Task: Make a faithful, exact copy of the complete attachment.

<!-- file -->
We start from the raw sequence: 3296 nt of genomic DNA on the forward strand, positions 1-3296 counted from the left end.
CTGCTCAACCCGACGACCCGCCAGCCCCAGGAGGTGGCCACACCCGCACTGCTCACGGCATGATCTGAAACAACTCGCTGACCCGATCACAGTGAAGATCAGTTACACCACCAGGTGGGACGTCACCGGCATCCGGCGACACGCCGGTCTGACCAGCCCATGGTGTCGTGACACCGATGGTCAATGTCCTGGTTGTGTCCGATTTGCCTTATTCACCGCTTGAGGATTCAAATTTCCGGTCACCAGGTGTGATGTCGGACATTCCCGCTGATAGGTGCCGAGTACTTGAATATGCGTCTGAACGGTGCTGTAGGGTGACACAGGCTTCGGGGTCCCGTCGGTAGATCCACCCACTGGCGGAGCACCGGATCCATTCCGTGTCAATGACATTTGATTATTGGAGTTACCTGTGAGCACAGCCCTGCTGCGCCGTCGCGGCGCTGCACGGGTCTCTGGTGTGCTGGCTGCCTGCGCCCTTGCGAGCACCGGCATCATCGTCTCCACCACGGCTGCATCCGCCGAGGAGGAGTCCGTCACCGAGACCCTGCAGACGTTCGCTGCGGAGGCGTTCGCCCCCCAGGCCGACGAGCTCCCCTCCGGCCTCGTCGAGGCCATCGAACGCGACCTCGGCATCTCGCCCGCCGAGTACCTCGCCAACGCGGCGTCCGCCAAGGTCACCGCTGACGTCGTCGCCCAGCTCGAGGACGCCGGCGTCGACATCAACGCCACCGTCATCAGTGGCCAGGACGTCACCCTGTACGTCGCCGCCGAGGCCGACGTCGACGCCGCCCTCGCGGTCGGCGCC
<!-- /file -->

We start from the raw sequence: 3296 nt of genomic DNA on the forward strand, positions 1-3296 counted from the left end.
CTGCTCAACCCGACGACCCGCCAGCCCCAGGAGGTGGCCACACCCGCACTGCTCACGGCATGATCTGAAACAACTCGCTGACCCGATCACAGTGAAGATCAGTTACACCACCAGGTGGGACGTCACCGGCATCCGGCGACACGCCGGTCTGACCAGCCCATGGTGTCGTGACACCGATGGTCAATGTCCTGGTTGTGTCCGATTTGCCTTATTCACCGCTTGAGGATTCAAATTTCCGGTCACCAGGTGTGATGTCGGACATTCCCGCTGATAGGTGCCGAGTACTTGAATATGCGTCTGAACGGTGCTGTAGGGTGACACAGGCTTCGGGGTCCCGTCGGTAGATCCACCCACTGGCGGAGCACCGGATCCATTCCGTGTCAATGACATTTGATTATTGGAGTTACCTGTGAGCACAGCCCTGCTGCGCCGTCGCGGCGCTGCACGGGTCTCTGGTGTGCTGGCTGCCTGCGCCCTTGCGAGCACCGGCATCATCGTCTCCACCACGGCTGCATCCGCCGAGGAGGAGTCCGTCACCGAGACCCTGCAGACGTTCGCTGCGGAGGCGTTCGCCCCCCAGGCCGACGAGCTCCCCTCCGGCCTCGTCGAGGCCATCGAACGCGACCTCGGCATCTCGCCCGCCGAGTACCTCGCCAACGCGGCGTCCGCCAAGGTCACCGCTGACGTCGTCGCCCAGCTCGAGGACGCCGGCGTCGACATCAACGCCACCGTCATCAGTGGCCAGGACGTCACCCTGTACGTCGCCGCCGAGGCCGACGTCGACGCCGCCCTCGCGGTCGGCGCC